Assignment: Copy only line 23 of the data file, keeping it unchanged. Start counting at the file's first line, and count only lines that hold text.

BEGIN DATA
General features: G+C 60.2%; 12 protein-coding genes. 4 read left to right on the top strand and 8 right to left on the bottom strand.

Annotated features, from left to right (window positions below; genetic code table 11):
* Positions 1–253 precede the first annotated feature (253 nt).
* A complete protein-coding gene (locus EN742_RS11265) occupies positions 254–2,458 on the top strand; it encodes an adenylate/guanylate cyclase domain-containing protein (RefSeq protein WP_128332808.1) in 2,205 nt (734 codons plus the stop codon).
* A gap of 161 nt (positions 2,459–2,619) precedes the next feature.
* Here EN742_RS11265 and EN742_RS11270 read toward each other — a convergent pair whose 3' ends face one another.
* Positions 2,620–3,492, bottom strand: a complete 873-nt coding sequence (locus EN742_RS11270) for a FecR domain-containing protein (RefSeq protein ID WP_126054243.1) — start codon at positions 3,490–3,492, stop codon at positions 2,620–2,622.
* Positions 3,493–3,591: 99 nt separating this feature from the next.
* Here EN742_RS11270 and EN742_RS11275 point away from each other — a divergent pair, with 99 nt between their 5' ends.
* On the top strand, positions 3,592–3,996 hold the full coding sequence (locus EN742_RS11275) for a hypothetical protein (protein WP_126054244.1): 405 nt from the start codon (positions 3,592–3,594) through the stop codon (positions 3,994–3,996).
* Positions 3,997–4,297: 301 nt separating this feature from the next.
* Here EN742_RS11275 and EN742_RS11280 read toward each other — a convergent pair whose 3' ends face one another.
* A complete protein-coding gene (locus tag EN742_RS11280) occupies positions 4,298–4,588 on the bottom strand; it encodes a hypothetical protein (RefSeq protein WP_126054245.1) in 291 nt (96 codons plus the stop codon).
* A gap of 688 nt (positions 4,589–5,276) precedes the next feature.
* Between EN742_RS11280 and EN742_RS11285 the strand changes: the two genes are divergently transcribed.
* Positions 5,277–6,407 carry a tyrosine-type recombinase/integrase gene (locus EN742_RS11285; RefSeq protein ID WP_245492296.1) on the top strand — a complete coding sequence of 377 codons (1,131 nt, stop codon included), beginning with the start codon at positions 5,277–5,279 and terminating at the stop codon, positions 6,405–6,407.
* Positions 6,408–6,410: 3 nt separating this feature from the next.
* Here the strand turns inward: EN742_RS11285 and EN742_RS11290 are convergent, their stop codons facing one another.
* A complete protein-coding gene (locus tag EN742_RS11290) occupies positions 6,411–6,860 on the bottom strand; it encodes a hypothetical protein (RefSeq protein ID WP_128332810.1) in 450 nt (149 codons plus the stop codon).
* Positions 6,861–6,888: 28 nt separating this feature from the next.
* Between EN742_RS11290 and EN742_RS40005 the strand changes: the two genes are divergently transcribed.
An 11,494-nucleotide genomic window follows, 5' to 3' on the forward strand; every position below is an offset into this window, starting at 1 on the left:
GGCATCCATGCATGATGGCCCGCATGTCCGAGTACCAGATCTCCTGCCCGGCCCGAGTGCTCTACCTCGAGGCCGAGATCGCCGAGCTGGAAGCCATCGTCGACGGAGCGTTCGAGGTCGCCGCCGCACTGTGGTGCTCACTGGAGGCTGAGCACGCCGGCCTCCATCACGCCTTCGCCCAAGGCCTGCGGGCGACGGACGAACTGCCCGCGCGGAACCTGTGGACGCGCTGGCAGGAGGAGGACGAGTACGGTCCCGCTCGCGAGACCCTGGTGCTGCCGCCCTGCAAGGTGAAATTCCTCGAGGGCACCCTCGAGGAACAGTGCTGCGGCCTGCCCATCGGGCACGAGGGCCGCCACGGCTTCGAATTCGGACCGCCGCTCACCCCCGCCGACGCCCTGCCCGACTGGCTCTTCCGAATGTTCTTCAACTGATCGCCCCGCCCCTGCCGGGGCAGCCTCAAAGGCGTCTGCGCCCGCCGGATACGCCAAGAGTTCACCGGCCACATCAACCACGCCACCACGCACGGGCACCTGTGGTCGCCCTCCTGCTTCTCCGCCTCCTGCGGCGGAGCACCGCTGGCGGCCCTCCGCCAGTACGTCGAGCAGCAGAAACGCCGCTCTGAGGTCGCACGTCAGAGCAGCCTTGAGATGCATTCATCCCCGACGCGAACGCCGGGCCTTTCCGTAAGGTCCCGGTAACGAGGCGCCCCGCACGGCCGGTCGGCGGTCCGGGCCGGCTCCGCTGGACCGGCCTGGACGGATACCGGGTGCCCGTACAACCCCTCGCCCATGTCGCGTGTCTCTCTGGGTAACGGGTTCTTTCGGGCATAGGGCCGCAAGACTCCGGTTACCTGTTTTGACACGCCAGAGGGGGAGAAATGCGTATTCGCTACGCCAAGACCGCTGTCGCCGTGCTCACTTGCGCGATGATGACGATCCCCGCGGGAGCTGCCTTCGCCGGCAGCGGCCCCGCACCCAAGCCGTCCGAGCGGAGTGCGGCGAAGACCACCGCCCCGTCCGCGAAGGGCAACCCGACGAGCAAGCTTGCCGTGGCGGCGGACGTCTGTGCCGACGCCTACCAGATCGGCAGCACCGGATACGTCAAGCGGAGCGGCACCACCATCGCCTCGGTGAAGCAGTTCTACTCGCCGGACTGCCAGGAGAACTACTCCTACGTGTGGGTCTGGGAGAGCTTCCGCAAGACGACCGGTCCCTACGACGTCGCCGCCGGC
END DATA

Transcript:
GGCATCCATGCATGATGGCCCGCATGTCCGAGTACCAGATCTCCTGCCCGGCCCGAGTGCTCTACCTCGAGGCCGAGATCGCCGAGCTGGAAGCCATCGTCGACGGAGCGTTCGAGGTCGCCGCCGCACTGTGGTGCTCACTGGAGGCTGAGCACGCCGGCCTCCATCACGCCTTCGCCCAAGGCCTGCGGGCGACGGACGAACTGCCCGCGCGGAACCTGTGGACGCGCTGGCAGGAGGAGGACGAGTACGGTCCCGCTCGCGAGACCCTGGTGCTGCCGCCCTGCAAGGTGAAATTCCTCGAGGGCACCCTCGAGGAACAGTGCTGCGGCCTGCCCATCGGGCACGAGGGCCGCCACGGCTTCGAATTCGGACCGCCGCTCACCCCCGCCGACGCCCTGCCCGACTGGCTCTTCCGAATGTTCTTCAACTGATCGCCCCGCCCCTGCCGGGGCAGCCTCAAAGGCGTCTGCGCCCGCCGGATACGCCAAGAGTTCACCGGCCACATCAACCACGCCACCACGCACGGGCACCTGTGGTCGCCCTCCTGCTTCTCCGCCTCCTGCGGCGGAGCACCGCTGGCGGCCCTCCGCCAGTACGTCGAGCAGCAGAAACGCCGCTCTGAGGTCGCACGTCAGAGCAGCCTTGAGATGCATTCATCCCCGACGCGAACGCCGGGCCTTTCCGTAAGGTCCCGGTAACGAGGCGCCCCGCACGGCCGGTCGGCGGTCCGGGCCGGCTCCGCTGGACCGGCCTGGACGGATACCGGGTGCCCGTACAACCCCTCGCCCATGTCGCGTGTCTCTCTGGGTAACGGGTTCTTTCGGGCATAGGGCCGCAAGACTCCGGTTACCTGTTTTGACACGCCAGAGGGGGAGAAATGCGTATTCGCTACGCCAAGACCGCTGTCGCCGTGCTCACTTGCGCGATGATGACGATCCCCGCGGGAGCTGCCTTCGCCGGCAGCGGCCCCGCACCCAAGCCGTCCGAGCGGAGTGCGGCGAAGACCACCGCCCCGTCCGCGAAGGGCAACCCGACGAGCAAGCTTGCCGTGGCGGCGGACGTCTGTGCCGACGCCTACCAGATCGGCAGCACCGGATACGTCAAGCGGAGCGGCACCACCATCGCCTCGGTGAAGCAGTTCTACTCGCCGGACTGCCAGGAGAACTACTCCTACGTGTGGGTCTGGGAGAGCTTCCGCAAGACGACCGGTCCCTACGACGTCGCCGCCGGC